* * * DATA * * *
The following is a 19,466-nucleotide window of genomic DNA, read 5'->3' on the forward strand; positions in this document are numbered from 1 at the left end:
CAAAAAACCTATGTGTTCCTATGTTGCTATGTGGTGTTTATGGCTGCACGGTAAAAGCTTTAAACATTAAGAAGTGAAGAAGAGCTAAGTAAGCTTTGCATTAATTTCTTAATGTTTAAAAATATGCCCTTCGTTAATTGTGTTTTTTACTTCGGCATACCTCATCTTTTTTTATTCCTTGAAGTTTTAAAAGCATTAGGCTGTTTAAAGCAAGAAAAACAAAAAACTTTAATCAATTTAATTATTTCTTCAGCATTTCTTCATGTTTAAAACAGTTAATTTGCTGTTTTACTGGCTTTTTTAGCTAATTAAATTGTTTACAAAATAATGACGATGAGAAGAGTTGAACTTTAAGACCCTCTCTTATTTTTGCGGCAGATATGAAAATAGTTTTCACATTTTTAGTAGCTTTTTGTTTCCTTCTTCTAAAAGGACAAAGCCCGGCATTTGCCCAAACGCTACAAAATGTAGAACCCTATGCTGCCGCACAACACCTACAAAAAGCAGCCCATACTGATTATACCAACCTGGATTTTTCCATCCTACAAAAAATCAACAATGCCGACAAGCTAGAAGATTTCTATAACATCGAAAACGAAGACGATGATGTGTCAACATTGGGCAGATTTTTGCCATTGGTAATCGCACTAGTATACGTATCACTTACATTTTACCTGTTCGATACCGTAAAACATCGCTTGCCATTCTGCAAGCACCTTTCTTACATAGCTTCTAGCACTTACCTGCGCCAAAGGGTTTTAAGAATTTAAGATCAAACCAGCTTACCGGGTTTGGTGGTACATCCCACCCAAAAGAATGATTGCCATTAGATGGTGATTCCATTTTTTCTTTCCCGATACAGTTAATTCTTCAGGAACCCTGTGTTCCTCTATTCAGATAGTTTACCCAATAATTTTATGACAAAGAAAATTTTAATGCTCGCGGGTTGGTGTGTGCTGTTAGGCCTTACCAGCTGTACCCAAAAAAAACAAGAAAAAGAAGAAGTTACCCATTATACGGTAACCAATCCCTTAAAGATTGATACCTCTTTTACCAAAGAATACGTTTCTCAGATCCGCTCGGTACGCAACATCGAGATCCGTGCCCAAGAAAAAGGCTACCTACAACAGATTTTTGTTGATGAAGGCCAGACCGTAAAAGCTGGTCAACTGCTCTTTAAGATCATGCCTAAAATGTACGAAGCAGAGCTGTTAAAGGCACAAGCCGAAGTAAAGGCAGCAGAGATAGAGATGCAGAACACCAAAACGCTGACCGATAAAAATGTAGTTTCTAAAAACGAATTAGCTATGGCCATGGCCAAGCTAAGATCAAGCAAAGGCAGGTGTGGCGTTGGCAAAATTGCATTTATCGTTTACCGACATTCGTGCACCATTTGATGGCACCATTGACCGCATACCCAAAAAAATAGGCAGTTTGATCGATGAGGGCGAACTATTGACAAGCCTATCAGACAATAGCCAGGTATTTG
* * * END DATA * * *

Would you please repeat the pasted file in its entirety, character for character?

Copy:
The following is a 19,466-nucleotide window of genomic DNA, read 5'->3' on the forward strand; positions in this document are numbered from 1 at the left end:
CAAAAAACCTATGTGTTCCTATGTTGCTATGTGGTGTTTATGGCTGCACGGTAAAAGCTTTAAACATTAAGAAGTGAAGAAGAGCTAAGTAAGCTTTGCATTAATTTCTTAATGTTTAAAAATATGCCCTTCGTTAATTGTGTTTTTTACTTCGGCATACCTCATCTTTTTTTATTCCTTGAAGTTTTAAAAGCATTAGGCTGTTTAAAGCAAGAAAAACAAAAAACTTTAATCAATTTAATTATTTCTTCAGCATTTCTTCATGTTTAAAACAGTTAATTTGCTGTTTTACTGGCTTTTTTAGCTAATTAAATTGTTTACAAAATAATGACGATGAGAAGAGTTGAACTTTAAGACCCTCTCTTATTTTTGCGGCAGATATGAAAATAGTTTTCACATTTTTAGTAGCTTTTTGTTTCCTTCTTCTAAAAGGACAAAGCCCGGCATTTGCCCAAACGCTACAAAATGTAGAACCCTATGCTGCCGCACAACACCTACAAAAAGCAGCCCATACTGATTATACCAACCTGGATTTTTCCATCCTACAAAAAATCAACAATGCCGACAAGCTAGAAGATTTCTATAACATCGAAAACGAAGACGATGATGTGTCAACATTGGGCAGATTTTTGCCATTGGTAATCGCACTAGTATACGTATCACTTACATTTTACCTGTTCGATACCGTAAAACATCGCTTGCCATTCTGCAAGCACCTTTCTTACATAGCTTCTAGCACTTACCTGCGCCAAAGGGTTTTAAGAATTTAAGATCAAACCAGCTTACCGGGTTTGGTGGTACATCCCACCCAAAAGAATGATTGCCATTAGATGGTGATTCCATTTTTTCTTTCCCGATACAGTTAATTCTTCAGGAACCCTGTGTTCCTCTATTCAGATAGTTTACCCAATAATTTTATGACAAAGAAAATTTTAATGCTCGCGGGTTGGTGTGTGCTGTTAGGCCTTACCAGCTGTACCCAAAAAAAACAAGAAAAAGAAGAAGTTACCCATTATACGGTAACCAATCCCTTAAAGATTGATACCTCTTTTACCAAAGAATACGTTTCTCAGATCCGCTCGGTACGCAACATCGAGATCCGTGCCCAAGAAAAAGGCTACCTACAACAGATTTTTGTTGATGAAGGCCAGACCGTAAAAGCTGGTCAACTGCTCTTTAAGATCATGCCTAAAATGTACGAAGCAGAGCTGTTAAAGGCACAAGCCGAAGTAAAGGCAGCAGAGATAGAGATGCAGAACACCAAAACGCTGACCGATAAAAATGTAGTTTCTAAAAACGAATTAGCTATGGCCATGGCCAAGCTAAGATCAAGCAAAGGCAGGTGTGGCGTTGGCAAAATTGCATTTATCGTTTACCGACATTCGTGCACCATTTGATGGCACCATTGACCGCATACCCAAAAAAATAGGCAGTTTGATCGATGAGGGCGAACTATTGACAAGCCTATCAGACAATAGCCAGGTATTTG